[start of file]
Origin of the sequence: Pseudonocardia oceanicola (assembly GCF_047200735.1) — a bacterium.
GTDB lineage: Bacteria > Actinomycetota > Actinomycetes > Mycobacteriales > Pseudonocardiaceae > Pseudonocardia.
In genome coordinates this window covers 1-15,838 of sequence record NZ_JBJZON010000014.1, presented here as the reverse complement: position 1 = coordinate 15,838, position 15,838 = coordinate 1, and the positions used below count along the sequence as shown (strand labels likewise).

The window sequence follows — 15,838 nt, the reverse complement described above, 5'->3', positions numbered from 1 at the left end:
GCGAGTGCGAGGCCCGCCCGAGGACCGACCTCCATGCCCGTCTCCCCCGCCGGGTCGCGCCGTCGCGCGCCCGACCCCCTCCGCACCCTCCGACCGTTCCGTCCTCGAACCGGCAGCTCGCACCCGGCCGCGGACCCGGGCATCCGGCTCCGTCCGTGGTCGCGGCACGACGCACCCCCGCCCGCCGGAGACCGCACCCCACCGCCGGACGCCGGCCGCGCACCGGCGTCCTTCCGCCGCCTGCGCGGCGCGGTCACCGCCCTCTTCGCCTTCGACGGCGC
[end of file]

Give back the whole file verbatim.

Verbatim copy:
Origin of the sequence: Pseudonocardia oceanicola (assembly GCF_047200735.1) — a bacterium.
GTDB lineage: Bacteria > Actinomycetota > Actinomycetes > Mycobacteriales > Pseudonocardiaceae > Pseudonocardia.
In genome coordinates this window covers 1-15,838 of sequence record NZ_JBJZON010000014.1, presented here as the reverse complement: position 1 = coordinate 15,838, position 15,838 = coordinate 1, and the positions used below count along the sequence as shown (strand labels likewise).

The window sequence follows — 15,838 nt, the reverse complement described above, 5'->3', positions numbered from 1 at the left end:
GCGAGTGCGAGGCCCGCCCGAGGACCGACCTCCATGCCCGTCTCCCCCGCCGGGTCGCGCCGTCGCGCGCCCGACCCCCTCCGCACCCTCCGACCGTTCCGTCCTCGAACCGGCAGCTCGCACCCGGCCGCGGACCCGGGCATCCGGCTCCGTCCGTGGTCGCGGCACGACGCACCCCCGCCCGCCGGAGACCGCACCCCACCGCCGGACGCCGGCCGCGCACCGGCGTCCTTCCGCCGCCTGCGCGGCGCGGTCACCGCCCTCTTCGCCTTCGACGGCGC